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By Herbert Villalon Docena
Those who survived possibly the most powerful typhoon ever to hit land should never have had to wait for days under the rubble for rescue, to “steal” from the dead to stay alive, to sleep beside the bodies of their dead children, or to be crushed to death in a stampede for food. Sacks and sacks of rice should never have lain uncooked for even just a day in warehouses while thousands starved.
By Virgilio P. Alconera
Chief Justice Maria Lourdes Sereno was reported as “encouraging lawyers who seem to know about, and have been discussing in ‘hushed tones,’ the corrupt practices of ‘hoodlums in robes’ to blow the whistle on these judges” (“Expose corrupt judges, Sereno urges lawyers,” Second Front Page, 9/27/13).
By Artemio V. Panganiban
As one of the 10 holders of the “Chief Justice Panganiban Professorial Chairs on Liberty and Prosperity,” Dean Jose Manuel I. Diokno began his lecture with two questions: Is justice an imported Western concept? Do we have a native Filipino concept of justice?
The recommended filing of homicide charges against the Coast Guard personnel involved in the fatal shooting of a Taiwanese fisherman in May may be unpopular with some Filipinos who insist that we must defend our defenders at all cost—an example of misguided nationalism that ignores our national interest in using international law to oppose Beijing’s territorial aggrandizement over our seas.
By Conrado de Quiros
Who says the courts are deaf to entreaties? They’re not. They’re just deaf to the entreaties of the aggrieved, not of those that make them so.
No passing of time or surging adversity can make the families of Sherlyn Cadapan and Karen Empeño and human rights defenders forget that fateful morning of June 26, 2006, when the two university students were forcibly taken by military men and herded like helpless sheep to the darkest depths where evil men perform unimaginable barbaric cruelties.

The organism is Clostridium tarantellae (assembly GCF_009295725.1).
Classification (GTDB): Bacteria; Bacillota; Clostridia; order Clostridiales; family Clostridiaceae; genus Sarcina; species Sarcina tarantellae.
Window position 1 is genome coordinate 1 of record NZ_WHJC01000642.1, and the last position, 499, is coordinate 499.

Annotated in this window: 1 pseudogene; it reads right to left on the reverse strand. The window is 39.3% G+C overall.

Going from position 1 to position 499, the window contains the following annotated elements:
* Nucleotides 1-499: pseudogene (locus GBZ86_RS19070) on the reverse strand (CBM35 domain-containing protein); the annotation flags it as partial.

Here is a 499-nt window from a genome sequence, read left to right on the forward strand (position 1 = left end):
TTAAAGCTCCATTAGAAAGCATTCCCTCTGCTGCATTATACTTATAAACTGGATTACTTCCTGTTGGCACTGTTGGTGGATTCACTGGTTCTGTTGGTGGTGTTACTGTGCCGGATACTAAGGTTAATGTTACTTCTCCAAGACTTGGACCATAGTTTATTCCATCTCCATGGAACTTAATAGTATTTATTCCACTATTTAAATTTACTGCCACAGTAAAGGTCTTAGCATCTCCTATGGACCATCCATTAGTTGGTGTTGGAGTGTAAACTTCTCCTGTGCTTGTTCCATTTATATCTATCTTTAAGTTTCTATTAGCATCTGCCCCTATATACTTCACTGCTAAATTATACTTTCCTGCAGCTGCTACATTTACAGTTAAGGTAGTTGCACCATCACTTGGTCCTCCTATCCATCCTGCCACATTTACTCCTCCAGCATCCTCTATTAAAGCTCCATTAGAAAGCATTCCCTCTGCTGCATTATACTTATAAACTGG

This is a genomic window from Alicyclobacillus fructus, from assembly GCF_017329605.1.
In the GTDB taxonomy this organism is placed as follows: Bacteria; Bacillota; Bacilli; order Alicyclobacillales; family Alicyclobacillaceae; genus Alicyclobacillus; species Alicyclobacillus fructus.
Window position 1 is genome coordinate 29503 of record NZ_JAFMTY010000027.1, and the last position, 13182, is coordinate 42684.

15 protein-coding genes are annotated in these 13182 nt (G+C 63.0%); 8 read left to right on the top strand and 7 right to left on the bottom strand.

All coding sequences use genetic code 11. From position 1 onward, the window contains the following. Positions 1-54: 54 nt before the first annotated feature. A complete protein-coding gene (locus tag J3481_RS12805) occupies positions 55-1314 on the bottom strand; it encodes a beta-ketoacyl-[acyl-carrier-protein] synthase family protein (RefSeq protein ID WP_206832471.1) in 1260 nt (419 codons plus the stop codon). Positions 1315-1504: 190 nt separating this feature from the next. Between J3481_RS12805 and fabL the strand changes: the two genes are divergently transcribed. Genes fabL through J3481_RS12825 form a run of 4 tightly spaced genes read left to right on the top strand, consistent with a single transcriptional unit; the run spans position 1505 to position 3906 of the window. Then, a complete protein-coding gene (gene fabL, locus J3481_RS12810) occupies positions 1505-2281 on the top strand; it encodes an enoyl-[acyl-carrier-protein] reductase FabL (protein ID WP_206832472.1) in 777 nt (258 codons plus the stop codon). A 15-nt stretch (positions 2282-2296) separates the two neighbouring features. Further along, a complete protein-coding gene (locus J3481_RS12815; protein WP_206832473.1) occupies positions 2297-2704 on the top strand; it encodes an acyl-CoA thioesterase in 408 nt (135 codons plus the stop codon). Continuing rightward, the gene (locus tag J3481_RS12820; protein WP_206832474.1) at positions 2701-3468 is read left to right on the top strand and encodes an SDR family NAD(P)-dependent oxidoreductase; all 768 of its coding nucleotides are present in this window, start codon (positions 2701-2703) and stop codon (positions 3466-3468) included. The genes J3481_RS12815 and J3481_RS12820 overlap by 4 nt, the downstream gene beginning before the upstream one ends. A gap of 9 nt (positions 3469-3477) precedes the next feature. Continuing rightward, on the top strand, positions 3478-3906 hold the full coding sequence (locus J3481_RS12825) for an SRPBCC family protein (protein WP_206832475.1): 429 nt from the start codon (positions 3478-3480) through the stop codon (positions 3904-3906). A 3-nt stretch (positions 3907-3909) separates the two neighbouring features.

By Juan L. Mercado
“You can seal truth in a grave. But it will always break free.” Easter hammered that truth over the last 2,000 years. Before Easter 2013, did the entombed truth about journalist Jonas Burgos’ abduction start to emerge in a Court of Appeals decision?
By Conrado de Quiros
Last year, at about this time, close to a thousand law students passed the bar and became lawyers. At the time they did, we were in the thick of the impeachment of Renato Corona. The goings-on in the Senate-turned-impeachment court, in particular the penchant of the lawyers there, current or ex, to obsess on procedure rather than substance, to impress with an ability to quote chapter and verse rather than with a capacity to quest for justice, impelled me to write a column giving a piece of unsolicited advice to the new lawyers.
We denounce the killing of Cristina Jose, the latest victim of extrajudicial killing under the Aquino administration. Jose was one of the leaders of Barug Katawhan (People Stand Up), an organization of Typhoon “Pablo” victims in Davao Oriental, that led a protest action at the Department of Social Welfare and Development office in Davao City. Jose was killed by three men who were aboard a motorcycle, four days before the world commemorated International Women’s Day last March 8.
This refers to the articles titled “Ati Leader in Boracay gunned down” (Inquirer, 2/24/13) and “Dexter Condez: A voice of courage for Ati folk” (Inquirer, 3/2/13).
By Amando Doronila
Since the killing of 13 people at a police-military checkpoint in Atimonan, Quezon, on Jan. 6, not a single day has passed without the media reporting a rising tide of robberies and break-ins into shops and homes in Metro Manila. In the Atimonan carnage, the National Bureau of Investigation has determined that the victims died not as a result of a shootout between the police-military team and a criminal group, but, rather, an extralegal execution by state law enforcement authorities.
By John Nery
Interior Secretary Mar Roxas’ initiative to ban the presentation of suspects without their consent has largely gone unremarked. I happen to think, however, that it is a genuine advance in civil liberties, and may even help improve police performance.